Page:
Sunday, 11 January 2015

UPDATE: Labour lead at 1 in first new year poll: Labour 34%, Conservatives 33%, UKIP 15%, Lib Dems 7%, Greens 7%

Source: My photograph at Ed Miliband speech
The Labour Party retains a small lead in the first poll of polls of the new year. There was little to no polling in the first week after the end of Christmas, and it is only now that sufficient polling is coming in thick and fast to give an accurate picture. Labour is down 1%, the Tories are up 1%, UKIP are down by 1%, the Greens are up 1% and Lib Dems stay where they are. Assuming a uniform national swing, this is what the result would be (Credit to UKPollingReport for this)

UK polling report predicts a small Labour majority. Personally, I'm sceptical, as Lord Ashcroft polling shows that Labour's performance in the marginals is patchy rather than uniform, and this does not take into account the Scotland picture. There must be more marginal seats polling, and more polling from Scotland and Wales, before a decisive conclusion can be reached. Overall, since my first prediction in October, little has changed. The Tories and Labour remain deadlocked, UKIP have declined slightly, and the Lib Dems and Greens remain around the same vote share. I expect this to remain the same until May, with Labour and the Tories switching places slightly, but this means that the next election will be the most exciting and unpredictable since 1992. Here is a prediction of the number of seats each party will win.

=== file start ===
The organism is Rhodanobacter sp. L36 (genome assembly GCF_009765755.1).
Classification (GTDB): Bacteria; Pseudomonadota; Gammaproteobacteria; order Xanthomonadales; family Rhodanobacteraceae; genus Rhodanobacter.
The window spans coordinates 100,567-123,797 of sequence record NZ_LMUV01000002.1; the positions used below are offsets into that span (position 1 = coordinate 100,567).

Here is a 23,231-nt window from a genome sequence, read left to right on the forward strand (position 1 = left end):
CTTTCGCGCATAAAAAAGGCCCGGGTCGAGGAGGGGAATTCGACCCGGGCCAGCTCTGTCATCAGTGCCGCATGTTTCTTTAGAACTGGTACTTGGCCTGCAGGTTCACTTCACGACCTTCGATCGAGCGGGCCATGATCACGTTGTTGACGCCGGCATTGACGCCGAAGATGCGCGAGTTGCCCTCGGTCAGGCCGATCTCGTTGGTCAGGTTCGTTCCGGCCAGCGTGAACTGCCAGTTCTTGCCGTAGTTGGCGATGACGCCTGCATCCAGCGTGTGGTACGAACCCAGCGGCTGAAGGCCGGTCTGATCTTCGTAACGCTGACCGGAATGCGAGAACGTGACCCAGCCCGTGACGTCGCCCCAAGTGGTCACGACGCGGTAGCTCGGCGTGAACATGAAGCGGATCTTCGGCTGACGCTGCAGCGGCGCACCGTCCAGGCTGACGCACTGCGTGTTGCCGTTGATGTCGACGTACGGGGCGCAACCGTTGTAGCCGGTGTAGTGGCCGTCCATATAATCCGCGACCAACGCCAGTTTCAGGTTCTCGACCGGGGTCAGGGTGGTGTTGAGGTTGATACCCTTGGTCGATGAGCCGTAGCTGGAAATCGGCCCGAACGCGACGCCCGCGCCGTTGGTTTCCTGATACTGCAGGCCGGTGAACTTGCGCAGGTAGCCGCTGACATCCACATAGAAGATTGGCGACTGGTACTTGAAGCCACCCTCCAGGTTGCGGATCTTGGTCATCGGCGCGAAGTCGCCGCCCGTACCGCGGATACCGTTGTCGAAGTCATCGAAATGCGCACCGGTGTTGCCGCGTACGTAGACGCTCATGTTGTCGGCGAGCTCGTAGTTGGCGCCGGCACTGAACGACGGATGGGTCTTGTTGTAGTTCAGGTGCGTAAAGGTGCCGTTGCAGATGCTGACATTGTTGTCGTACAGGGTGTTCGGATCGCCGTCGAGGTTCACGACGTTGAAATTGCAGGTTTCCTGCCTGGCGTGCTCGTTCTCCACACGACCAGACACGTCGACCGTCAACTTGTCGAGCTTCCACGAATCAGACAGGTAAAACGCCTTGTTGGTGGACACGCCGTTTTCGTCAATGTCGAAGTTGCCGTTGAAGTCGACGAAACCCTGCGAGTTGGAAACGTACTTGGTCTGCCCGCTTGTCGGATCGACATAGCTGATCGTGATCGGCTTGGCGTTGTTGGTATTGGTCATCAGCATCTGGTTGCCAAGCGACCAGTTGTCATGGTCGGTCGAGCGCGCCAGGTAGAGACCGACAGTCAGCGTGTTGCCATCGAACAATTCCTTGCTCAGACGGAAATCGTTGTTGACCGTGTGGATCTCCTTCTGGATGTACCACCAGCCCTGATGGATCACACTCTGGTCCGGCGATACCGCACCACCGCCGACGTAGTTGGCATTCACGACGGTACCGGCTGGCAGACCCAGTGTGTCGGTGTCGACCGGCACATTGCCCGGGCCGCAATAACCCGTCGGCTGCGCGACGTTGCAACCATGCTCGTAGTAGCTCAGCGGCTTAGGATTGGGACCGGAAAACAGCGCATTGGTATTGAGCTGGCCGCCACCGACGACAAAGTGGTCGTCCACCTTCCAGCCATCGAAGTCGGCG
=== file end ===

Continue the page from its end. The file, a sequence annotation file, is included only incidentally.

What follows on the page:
Source: BBC Newsnight

Two things immediately stand out from this prediction. Number 1 is the small number of Green and UKIP seats, when compared to predicted Lib Dem seats. Number 2 is how close the two major parties are. Number 1 has a simple explanation: UKIP may have nearly twice as much support as the Lib Dems, but UKIP's support is thinly spread across the country, and this makes it unlikely for the party to win many seats, as opposed to Lib Dem support, which is heavily concentrated, due to the stubborn Lib Dem performances in local areas. The same goes for the Greens. Number 2 accounts for an SNP surge and less than uniform swing in marginals, highlighting just how unpredictable the election result is.

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